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Around the NL East: All teams are leaving wins on the table

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Around the NL East: All teams are leaving wins on the table

After a week that gave several teams the opportunity to prove themselves in the National League East, the only team that did so was the Miami Marlins.

They aren’t as bad as we thought they were.

As for everyone else, each fan base should be disappointed.

The Atlanta Braves missed a golden opportunity to pull away from both the Washington Nationals and the Philadelphia Phillies. Instead, they actually lost ground to BOTH teams that were playing each other.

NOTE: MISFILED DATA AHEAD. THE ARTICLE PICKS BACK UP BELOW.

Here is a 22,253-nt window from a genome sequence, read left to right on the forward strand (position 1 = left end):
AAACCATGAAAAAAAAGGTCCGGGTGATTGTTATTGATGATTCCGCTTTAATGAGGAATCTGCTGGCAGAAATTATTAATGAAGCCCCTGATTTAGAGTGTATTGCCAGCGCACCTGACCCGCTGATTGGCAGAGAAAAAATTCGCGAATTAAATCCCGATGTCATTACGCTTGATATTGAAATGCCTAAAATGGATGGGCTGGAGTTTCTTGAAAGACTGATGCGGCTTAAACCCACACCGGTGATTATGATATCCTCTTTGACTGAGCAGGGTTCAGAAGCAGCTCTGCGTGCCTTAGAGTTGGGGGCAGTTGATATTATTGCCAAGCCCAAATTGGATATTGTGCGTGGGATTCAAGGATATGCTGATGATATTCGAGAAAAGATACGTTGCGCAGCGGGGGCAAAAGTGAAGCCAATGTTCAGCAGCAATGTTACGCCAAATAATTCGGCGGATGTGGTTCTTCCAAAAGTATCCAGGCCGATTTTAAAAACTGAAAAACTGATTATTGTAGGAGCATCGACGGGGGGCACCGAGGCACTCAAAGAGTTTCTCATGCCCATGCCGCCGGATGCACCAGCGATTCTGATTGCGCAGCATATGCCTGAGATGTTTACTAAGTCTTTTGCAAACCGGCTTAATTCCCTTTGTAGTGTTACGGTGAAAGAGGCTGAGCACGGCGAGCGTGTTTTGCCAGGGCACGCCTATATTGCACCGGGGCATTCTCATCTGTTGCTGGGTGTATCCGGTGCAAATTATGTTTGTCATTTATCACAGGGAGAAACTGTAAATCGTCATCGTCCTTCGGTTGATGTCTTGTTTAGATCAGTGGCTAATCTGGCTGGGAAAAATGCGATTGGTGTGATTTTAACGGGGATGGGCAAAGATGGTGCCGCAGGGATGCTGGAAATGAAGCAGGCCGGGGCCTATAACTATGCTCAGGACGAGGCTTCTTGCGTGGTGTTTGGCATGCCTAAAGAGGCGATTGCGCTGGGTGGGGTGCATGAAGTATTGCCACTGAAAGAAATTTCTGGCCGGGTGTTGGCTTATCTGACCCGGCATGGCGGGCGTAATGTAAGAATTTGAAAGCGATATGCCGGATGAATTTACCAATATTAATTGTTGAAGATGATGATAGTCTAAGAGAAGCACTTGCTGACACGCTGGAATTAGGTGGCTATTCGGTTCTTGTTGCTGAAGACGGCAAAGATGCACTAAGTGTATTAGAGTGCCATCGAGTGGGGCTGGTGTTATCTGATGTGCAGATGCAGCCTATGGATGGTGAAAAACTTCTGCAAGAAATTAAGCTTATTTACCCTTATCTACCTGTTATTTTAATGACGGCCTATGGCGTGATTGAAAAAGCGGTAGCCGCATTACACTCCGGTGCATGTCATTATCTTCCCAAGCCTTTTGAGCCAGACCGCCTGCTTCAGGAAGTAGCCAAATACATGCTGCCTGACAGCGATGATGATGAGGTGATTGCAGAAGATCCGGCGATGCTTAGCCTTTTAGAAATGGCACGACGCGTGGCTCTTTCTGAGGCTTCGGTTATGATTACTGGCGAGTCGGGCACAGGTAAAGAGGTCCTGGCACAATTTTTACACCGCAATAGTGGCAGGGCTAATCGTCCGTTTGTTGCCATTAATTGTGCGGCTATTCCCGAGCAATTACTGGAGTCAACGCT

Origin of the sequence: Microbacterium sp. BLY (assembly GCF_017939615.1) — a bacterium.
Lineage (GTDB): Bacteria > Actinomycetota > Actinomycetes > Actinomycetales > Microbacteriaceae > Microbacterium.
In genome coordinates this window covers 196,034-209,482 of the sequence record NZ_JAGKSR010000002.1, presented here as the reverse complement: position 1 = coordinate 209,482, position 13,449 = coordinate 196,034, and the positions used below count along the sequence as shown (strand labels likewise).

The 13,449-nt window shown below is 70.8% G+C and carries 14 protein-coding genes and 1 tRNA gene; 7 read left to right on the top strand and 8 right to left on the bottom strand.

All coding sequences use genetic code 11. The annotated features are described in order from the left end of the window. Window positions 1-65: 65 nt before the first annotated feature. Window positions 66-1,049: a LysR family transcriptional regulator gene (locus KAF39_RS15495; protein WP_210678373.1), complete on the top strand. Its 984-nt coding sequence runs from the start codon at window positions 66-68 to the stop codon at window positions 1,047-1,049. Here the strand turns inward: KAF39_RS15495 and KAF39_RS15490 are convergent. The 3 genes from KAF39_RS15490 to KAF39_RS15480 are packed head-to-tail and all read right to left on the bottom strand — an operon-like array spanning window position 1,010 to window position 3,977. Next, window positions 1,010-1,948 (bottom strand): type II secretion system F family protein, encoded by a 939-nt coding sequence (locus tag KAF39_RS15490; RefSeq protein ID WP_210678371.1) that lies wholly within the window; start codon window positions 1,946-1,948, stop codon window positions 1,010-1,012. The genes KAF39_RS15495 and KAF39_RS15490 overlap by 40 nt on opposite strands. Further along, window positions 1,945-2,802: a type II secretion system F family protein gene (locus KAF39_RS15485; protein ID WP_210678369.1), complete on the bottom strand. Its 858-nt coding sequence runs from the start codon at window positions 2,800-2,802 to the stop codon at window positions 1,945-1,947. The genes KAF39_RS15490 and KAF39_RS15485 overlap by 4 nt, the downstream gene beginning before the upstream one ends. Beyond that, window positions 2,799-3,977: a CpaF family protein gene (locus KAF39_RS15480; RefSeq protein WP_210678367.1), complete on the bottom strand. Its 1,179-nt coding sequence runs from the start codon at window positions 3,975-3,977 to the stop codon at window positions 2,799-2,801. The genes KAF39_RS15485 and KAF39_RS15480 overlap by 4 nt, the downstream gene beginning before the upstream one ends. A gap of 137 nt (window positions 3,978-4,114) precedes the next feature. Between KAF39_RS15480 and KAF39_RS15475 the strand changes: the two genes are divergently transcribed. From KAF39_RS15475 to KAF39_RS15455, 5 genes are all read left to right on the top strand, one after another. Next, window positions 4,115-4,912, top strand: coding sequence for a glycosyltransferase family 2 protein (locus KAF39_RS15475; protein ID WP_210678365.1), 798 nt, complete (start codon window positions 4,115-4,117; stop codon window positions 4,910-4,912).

Philadelphia did leapfrog the Nationals in the standings, but they continue to leave wins on the table due to their bullpen. This is all while Washington went 4-4 on an eight-game homstand.

And if you’re the Mets, I need to say no more in regards to disappointment. Look out because the Marlins are now on your tail.

Atlanta Braves

Record: 44-32
Last 10: 6-4
Upcoming Series: vs. Cincinnati (3), @ St. Louis (3)

It is hard to take a team seriously when they lose two out of three to the Baltimore Orioles in their home park.

Both were in demoralizing ways. First, Sean Newcomb went seven innings allowing only a single run, then two relievers gave up a combined six runs in the ninth. Despite a comeback in the ninth, they wouldn’t eventually fall in the 15th (!) inning.

And yes… we can attest, this sucks…

Second was Julio Teheran allowing four to score before Atlanta even got an at-bat. There was a wistful rally for the rest of the game, but ultimately they came up two runs short.